Morris Library to host mass surveillance presentation

By Sam Beard, @SamBeard_DE

The federal government and their corporate partners are spying on everybody.

From Google searches to text messages, Facebook posts to online purchases — no activity conducted on an electronic device is safe from Big Brother’s snooping eyes and ears.

However, there are measures individuals can take if they wish to protect themselves from mass surveillance. Encryption, softwares and other tools can safeguard private information when used properly.



Students, staff, faculty and community members can learn the importance of privacy in the age of mass surveillance and how to protect themselves online at 7 p.m. on Tuesday in Guyon Auditorium.

The free event is facilitated by Morris Library and will feature a presentation by Alison Macrina, director of the Library Freedom Project.

By teaching librarians and communities about surveillance threats, privacy rights and privacy-protecting technology tools, the project hopes to make the promise of intellectual freedom in libraries a reality. 

Macrina said when she heard the U.S. government was secretly spying on the private lives of its citizens, she knew she had to do something and founded the project a year and a half ago.

In 2012, Edward Snowden leaked hundreds of thousands of top-secret documents to two American journalists, revealing the largest mass surveillance operation in world history.

The measures have been defended by President Barack Obama and various governmental agencies in the name of counterterrorism.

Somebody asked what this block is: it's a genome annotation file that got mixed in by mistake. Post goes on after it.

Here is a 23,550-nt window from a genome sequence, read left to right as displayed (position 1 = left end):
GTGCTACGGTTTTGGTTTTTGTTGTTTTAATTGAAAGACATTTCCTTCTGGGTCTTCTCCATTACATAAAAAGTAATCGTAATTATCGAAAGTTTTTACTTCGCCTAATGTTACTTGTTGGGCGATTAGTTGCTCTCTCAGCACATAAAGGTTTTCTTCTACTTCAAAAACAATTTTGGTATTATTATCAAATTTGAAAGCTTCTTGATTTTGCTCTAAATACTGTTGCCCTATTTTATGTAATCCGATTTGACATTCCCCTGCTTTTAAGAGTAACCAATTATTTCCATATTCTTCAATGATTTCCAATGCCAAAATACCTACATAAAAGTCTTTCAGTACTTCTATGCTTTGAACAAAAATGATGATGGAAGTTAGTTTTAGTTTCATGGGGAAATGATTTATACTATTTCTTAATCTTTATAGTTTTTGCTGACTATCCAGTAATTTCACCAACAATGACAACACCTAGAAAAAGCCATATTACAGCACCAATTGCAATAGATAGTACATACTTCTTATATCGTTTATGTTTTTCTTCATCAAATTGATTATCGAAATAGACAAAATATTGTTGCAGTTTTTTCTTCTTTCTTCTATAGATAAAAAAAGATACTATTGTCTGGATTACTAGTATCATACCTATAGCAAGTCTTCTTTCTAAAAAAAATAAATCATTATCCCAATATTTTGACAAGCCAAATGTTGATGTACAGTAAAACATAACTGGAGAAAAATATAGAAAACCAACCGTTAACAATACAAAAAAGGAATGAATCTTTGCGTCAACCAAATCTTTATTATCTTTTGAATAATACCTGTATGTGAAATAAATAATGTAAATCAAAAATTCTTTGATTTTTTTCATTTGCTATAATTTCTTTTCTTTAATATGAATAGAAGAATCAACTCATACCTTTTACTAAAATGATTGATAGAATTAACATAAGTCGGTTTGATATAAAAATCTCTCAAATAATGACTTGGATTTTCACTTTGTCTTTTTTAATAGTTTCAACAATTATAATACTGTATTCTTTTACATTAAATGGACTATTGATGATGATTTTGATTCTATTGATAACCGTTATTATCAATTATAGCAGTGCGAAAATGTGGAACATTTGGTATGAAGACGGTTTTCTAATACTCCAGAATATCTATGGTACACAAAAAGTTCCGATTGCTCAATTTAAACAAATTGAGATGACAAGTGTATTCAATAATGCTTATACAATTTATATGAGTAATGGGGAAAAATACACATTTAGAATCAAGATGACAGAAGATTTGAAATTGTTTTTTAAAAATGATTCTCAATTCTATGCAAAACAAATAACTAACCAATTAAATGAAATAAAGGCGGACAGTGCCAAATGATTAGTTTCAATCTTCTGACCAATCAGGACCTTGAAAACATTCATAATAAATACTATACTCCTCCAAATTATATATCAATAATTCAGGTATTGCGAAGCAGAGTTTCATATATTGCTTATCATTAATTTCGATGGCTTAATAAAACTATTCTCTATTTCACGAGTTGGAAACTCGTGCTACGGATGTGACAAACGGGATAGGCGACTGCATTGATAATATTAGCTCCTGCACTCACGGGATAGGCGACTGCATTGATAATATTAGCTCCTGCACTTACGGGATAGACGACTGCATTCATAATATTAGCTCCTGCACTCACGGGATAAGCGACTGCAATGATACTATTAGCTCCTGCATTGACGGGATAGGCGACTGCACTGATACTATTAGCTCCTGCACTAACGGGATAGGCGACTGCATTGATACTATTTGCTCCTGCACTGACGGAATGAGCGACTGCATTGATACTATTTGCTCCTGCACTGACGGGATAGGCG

“The telephone metadata program under [the Patriot Act] was designed to map the communications of terrorists, so we can see who they may be in contact with as quickly as possible,” Obama said. 

However, the idea that the government needs to conduct mass surveillance to combat terrorism and keep Americans safe is not supported by any evidence, Macrina said.

“Make no mistake, mass surveillance is a tool for social control,” she said. “It is an undemocratic measure of governmental overreach. It has nothing to do with fighting crime.”

Macrina said people are unlikely to research what they want and speak freely if they know they are being spied on.

“Surveillance has a chilling effect on speech,” Macrina said. “If you feel like you’re being watched, you won’t say the things that you want to say, you won’t read the things that you want to read.”

Susan Tulis, associate dean of information services at Morris Library, said privacy in the library is a big issue, citing the importance of freedom and privacy in intellectual pursuits.

“It’s nobody’s business what books you are checking out,” Tulis said.

She said libraries are generally serious about protecting their patrons’ information. 

One example of how Morris Library protects user information is that once a patron checks a book back into the library, all records of that book being checked out are erased.

Not only that, but Morris is currently rewriting its privacy policy to further increase the security of activity conducted within its walls. The policy is expected to be finalized in a few months, Tulis said.

Although patron information is not accessible to workers of the library, because of the post-Sept. 11 passing of the Patriot Act, governmental agencies can request specific user’s information. She said Morris Library has never received such a request.

Macrina encourages students to attend the event and place pressure on university administration to support measures that protect the privacy of those on campus. 

Sam Beard can be reached at [email protected] or on Twitter @SamBeard_DE